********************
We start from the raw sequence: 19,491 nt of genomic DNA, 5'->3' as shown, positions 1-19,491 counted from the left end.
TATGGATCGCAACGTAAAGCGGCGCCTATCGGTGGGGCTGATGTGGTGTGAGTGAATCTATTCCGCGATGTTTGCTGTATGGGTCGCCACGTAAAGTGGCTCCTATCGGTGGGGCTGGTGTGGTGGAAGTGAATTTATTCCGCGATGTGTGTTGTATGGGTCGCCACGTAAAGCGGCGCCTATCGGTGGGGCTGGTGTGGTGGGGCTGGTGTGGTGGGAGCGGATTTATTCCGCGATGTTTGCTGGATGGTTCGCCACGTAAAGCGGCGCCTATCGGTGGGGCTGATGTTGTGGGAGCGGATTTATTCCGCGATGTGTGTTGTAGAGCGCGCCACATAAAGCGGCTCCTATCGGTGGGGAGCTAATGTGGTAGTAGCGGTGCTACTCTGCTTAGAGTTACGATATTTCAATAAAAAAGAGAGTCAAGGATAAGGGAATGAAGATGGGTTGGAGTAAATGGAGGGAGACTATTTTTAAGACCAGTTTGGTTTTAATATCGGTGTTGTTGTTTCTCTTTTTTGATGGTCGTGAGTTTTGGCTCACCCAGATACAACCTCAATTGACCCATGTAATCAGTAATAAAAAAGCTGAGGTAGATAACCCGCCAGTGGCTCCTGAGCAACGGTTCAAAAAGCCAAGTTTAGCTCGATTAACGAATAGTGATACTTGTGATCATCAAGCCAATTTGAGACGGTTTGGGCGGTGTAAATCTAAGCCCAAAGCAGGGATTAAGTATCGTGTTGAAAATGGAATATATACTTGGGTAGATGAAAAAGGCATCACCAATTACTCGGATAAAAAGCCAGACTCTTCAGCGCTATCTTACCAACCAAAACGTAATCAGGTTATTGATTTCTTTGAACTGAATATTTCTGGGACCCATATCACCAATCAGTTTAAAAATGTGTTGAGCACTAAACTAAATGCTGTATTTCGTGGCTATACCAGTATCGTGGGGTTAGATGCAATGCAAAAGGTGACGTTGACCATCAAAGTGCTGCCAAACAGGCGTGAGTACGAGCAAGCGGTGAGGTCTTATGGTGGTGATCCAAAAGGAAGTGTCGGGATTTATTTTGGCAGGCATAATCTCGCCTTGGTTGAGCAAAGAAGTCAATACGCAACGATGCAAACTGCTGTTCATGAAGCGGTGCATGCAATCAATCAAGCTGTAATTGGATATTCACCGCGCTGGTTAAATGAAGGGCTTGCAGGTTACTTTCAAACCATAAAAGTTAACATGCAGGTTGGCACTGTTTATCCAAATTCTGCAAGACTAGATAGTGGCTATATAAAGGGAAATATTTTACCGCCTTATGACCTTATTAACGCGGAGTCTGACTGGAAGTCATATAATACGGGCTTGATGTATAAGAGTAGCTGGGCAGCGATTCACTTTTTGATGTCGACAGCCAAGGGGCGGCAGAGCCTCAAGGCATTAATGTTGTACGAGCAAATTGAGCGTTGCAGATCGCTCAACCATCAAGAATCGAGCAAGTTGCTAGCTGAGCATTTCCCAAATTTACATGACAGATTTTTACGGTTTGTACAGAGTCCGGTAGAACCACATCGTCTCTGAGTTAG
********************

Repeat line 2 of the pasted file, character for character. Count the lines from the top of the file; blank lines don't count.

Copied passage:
TATGGATCGCAACGTAAAGCGGCGCCTATCGGTGGGGCTGATGTGGTGTGAGTGAATCTATTCCGCGATGTTTGCTGTATGGGTCGCCACGTAAAGTGGCTCCTATCGGTGGGGCTGGTGTGGTGGAAGTGAATTTATTCCGCGATGTGTGTTGTATGGGTCGCCACGTAAAGCGGCGCCTATCGGTGGGGCTGGTGTGGTGGGGCTGGTGTGGTGGGAGCGGATTTATTCCGCGATGTTTGCTGGATGGTTCGCCACGTAAAGCGGCGCCTATCGGTGGGGCTGATGTTGTGGGAGCGGATTTATTCCGCGATGTGTGTTGTAGAGCGCGCCACATAAAGCGGCTCCTATCGGTGGGGAGCTAATGTGGTAGTAGCGGTGCTACTCTGCTTAGAGTTACGATATTTCAATAAAAAAGAGAGTCAAGGATAAGGGAATGAAGATGGGTTGGAGTAAATGGAGGGAGACTATTTTTAAGACCAGTTTGGTTTTAATATCGGTGTTGTTGTTTCTCTTTTTTGATGGTCGTGAGTTTTGGCTCACCCAGATACAACCTCAATTGACCCATGTAATCAGTAATAAAAAAGCTGAGGTAGATAACCCGCCAGTGGCTCCTGAGCAACGGTTCAAAAAGCCAAGTTTAGCTCGATTAACGAATAGTGATACTTGTGATCATCAAGCCAATTTGAGACGGTTTGGGCGGTGTAAATCTAAGCCCAAAGCAGGGATTAAGTATCGTGTTGAAAATGGAATATATACTTGGGTAGATGAAAAAGGCATCACCAATTACTCGGATAAAAAGCCAGACTCTTCAGCGCTATCTTACCAACCAAAACGTAATCAGGTTATTGATTTCTTTGAACTGAATATTTCTGGGACCCATATCACCAATCAGTTTAAAAATGTGTTGAGCACTAAACTAAATGCTGTATTTCGTGGCTATACCAGTATCGTGGGGTTAGATGCAATGCAAAAGGTGACGTTGACCATCAAAGTGCTGCCAAACAGGCGTGAGTACGAGCAAGCGGTGAGGTCTTATGGTGGTGATCCAAAAGGAAGTGTCGGGATTTATTTTGGCAGGCATAATCTCGCCTTGGTTGAGCAAAGAAGTCAATACGCAACGATGCAAACTGCTGTTCATGAAGCGGTGCATGCAATCAATCAAGCTGTAATTGGATATTCACCGCGCTGGTTAAATGAAGGGCTTGCAGGTTACTTTCAAACCATAAAAGTTAACATGCAGGTTGGCACTGTTTATCCAAATTCTGCAAGACTAGATAGTGGCTATATAAAGGGAAATATTTTACCGCCTTATGACCTTATTAACGCGGAGTCTGACTGGAAGTCATATAATACGGGCTTGATGTATAAGAGTAGCTGGGCAGCGATTCACTTTTTGATGTCGACAGCCAAGGGGCGGCAGAGCCTCAAGGCATTAATGTTGTACGAGCAAATTGAGCGTTGCAGATCGCTCAACCATCAAGAATCGAGCAAGTTGCTAGCTGAGCATTTCCCAAATTTACATGACAGATTTTTACGGTTTGTACAGAGTCCGGTAGAACCACATCGTCTCTGAGTTAG